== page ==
BOOK: In Ashes Born (2015)

In Ashes Born Year: 2015 Author: Nathan Lowell Length: 310 pages As someone who enjoyed the core Golden Age of the Solar Clipper series, parts of it seemed rushed in order to focus on the rise of Ishmael Wang to the penultimate title of “Owner.” Along the way, there were characters and sub-plots that I would have loved to see more of but woefully had to settle with focusing almost entirely on Ishmael’s story. From his time at the Academy to whatever happened with his first marriage, I think these moments not contained in the wrappings of ship life would have added a few moments of reprieve between the exciting world of Solar Clippers. In Ashes Born manages to quench my thirst for more stories set in this universe. It also manages to pull together many of the interesting characters over the core 6-book series and place them on track to have perhaps the most exciting adventure yet. Similar to how Ender’s Game pulled disparate characters together for a final battle...
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BOOK: The Black Star of Kingston (2015)

The Black Star of Kingston Year: 2015 Author: S.D. Smith Length: 160 pages Immediately after I finished reading The Green Ember, I picked up this short story/prequel and read through it in one sitting. I had become pretty well invested in the world created in The Green Ember and wanted more of it before diving into the sequel, Ember Falls. While The Green Ember mentioned a story of The Black Star of Kingston in its main plot, I have to say that I wasn’t as impressed as I would have hoped. Sure, all the things that made The Green Ember great were mostly present in The Black Star of Kingston, but it felt a little…underdeveloped. Once again, the strength of the plot and characters helped provide entertainment as I read this story. However, without a more comprehensive understanding of the lore of this series, I wasn’t quite sure where this story fits in with the rest of the canon. I knew it was a prequel...
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BOOK: The Long Utopia (2015)

The Long Utopia Year: 2015 Author: Terry Pratchett & Stephen Baxter Length: 725 minutes / 12.08 hours After the events that take place in The Long Mars, I was expecting the next book in the series, The Long Utopia, to be about the CEO of the Black Corporation and the settlement he established to help him live longer. Instead, I got a story that had little to no connection to the previous plots. That being said, at least there was a story with a projected conclusion instead of merely a series of random events that eventually led to the sudden destruction of some location (as had been the case up until now). While I did appreciate some of the back-story for Joshua Valienté, there wasn’t anything in Joshua’s behavior or motivations in any of the previous books that indicated that he was even interested in learning about his past. I also was pleased that some of the “limitations” of this universe were brought back, or at least provided...
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MOVIE: Jurassic World (2015)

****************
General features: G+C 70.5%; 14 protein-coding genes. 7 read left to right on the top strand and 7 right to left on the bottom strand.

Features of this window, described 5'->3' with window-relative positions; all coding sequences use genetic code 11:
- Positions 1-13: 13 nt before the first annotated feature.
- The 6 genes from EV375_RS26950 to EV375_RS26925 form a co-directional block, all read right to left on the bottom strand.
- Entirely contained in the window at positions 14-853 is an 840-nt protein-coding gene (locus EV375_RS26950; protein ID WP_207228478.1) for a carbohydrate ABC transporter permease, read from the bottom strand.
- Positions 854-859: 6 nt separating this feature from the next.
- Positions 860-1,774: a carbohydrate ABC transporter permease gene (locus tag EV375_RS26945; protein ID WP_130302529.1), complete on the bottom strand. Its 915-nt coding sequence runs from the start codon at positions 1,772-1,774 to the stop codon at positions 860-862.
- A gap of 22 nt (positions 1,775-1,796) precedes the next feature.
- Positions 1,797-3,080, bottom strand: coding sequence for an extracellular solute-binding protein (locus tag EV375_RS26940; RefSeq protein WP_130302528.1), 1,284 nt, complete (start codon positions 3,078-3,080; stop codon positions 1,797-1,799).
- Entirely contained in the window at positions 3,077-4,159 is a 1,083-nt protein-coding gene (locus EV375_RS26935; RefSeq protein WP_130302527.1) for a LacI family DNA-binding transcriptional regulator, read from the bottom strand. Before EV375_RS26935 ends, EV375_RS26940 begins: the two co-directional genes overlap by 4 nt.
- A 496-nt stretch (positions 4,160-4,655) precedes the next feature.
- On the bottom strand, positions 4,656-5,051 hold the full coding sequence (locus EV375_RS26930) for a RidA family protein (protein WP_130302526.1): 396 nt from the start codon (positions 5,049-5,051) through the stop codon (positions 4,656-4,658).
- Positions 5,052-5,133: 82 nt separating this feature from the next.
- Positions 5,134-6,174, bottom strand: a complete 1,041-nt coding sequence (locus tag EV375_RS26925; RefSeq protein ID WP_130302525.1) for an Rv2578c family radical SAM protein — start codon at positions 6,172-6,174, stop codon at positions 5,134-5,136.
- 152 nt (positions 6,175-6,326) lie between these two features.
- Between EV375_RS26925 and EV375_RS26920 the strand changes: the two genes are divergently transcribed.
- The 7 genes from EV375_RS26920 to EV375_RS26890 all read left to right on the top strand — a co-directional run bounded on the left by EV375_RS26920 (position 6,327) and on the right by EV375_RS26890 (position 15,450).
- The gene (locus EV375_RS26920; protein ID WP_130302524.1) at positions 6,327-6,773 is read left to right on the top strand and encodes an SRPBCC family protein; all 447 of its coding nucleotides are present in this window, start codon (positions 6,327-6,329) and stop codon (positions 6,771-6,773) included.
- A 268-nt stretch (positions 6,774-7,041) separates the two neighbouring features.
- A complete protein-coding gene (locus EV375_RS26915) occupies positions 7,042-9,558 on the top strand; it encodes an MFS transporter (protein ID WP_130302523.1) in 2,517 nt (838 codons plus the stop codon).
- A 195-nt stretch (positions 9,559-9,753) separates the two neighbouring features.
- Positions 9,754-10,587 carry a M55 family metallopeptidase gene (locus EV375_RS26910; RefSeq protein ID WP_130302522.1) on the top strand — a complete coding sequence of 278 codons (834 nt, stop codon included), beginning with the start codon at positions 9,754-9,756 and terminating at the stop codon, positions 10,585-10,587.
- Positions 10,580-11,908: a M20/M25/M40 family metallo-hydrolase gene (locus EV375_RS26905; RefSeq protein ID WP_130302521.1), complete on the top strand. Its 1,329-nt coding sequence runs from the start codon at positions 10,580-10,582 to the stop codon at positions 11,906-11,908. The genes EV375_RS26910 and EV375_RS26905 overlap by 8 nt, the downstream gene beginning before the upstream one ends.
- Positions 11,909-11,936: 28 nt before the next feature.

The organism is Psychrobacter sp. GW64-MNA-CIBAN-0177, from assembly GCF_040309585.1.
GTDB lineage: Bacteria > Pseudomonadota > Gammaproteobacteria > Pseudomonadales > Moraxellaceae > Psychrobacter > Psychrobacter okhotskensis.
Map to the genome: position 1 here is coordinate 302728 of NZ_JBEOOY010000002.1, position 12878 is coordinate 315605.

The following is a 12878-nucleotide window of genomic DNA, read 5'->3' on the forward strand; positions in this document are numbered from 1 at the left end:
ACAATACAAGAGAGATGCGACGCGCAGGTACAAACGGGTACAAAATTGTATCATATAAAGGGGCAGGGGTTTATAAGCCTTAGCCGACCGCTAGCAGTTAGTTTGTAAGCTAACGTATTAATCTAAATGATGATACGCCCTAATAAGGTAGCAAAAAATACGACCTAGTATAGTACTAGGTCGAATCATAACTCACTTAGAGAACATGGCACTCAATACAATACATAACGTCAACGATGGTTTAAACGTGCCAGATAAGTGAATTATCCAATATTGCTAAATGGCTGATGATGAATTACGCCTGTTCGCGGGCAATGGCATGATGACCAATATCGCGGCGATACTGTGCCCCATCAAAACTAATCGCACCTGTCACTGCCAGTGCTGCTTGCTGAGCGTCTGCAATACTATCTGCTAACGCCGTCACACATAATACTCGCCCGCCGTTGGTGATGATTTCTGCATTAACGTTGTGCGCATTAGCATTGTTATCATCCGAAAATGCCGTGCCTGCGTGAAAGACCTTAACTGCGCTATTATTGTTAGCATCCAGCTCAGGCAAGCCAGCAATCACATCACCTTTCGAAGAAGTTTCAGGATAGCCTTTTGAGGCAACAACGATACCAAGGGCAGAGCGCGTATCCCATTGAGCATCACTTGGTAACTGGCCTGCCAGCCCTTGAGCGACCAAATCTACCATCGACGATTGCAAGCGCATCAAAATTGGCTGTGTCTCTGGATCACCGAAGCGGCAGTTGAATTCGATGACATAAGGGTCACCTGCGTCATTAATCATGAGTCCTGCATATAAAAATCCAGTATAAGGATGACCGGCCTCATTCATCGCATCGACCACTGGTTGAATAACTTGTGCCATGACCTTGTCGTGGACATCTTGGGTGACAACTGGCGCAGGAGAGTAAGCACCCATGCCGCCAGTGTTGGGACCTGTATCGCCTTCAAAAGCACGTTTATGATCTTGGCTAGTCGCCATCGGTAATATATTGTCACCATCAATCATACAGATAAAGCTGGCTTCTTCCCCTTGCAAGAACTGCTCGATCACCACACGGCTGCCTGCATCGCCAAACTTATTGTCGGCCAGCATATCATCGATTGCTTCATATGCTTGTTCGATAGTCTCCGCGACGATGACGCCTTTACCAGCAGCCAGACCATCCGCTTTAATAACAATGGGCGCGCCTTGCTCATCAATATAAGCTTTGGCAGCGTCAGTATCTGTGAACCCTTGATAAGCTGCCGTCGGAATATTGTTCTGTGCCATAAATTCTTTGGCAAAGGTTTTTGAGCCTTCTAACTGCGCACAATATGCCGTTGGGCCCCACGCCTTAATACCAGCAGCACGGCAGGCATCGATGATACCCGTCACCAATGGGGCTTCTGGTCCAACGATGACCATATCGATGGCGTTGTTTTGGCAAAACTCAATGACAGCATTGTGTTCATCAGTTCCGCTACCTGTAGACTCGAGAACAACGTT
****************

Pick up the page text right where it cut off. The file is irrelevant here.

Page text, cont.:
Jurassic World Year: 2015 Rating: PG-13 Length: 124 minutes / 2.07 hours What happens when you genetically splice together a reboot and a sequel? This film. It's interesting to find a franchise that's willing to recognize the past material and build upon it, while also adding slightly new elements to it. The idea of training dinosaurs just like pets was undoubtedly the strongest element of this movie, even if the result was the same as it's ever been. Part of the problem with this reboot, however, is that the characters don't seem to click, even to the point of the relationships feeling forced. While there were plentiful nods to the first film that started off the franchise, the plot seemed almost identical to the 1993 classic, but with plenty of cliches and hokey lines to go around. I think sequels like this recognize the elements that made the original great, but almost spend too much time overanalyzing to try and recreate the magic. These films ultimately fall short,...
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BOOK: Killer Thrillers (2015)

Killer Thrillers Year: 2015 Author: Nick Thacker Length: 899 pages I was glad I picked this triad of books up for free, as I probably would have asked for my money back otherwise. Consisting of three books, The Enigma Strain (with a bonus few chapters of the next book in the series), The Atlantis Stone, and The Depths, the drastic need for an editor (or beta reader group) became apparent by the end of the collection. I’m almost a little disappointed that there were so many errors in proofreading and logic in these books since I would think they’d be cleaned up a bit from their first publications in order to be compiled together here. While I did finish these three books, I can probably blame The Enigma Strain for that fact. The first book in this collection, The Enigma Strain was a passable thriller, even if it was a little cliché and stereotypical. I was vastly more disappointed in The Atlantis Stone, which hardly...
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MOVIE: Ant-Man (2015)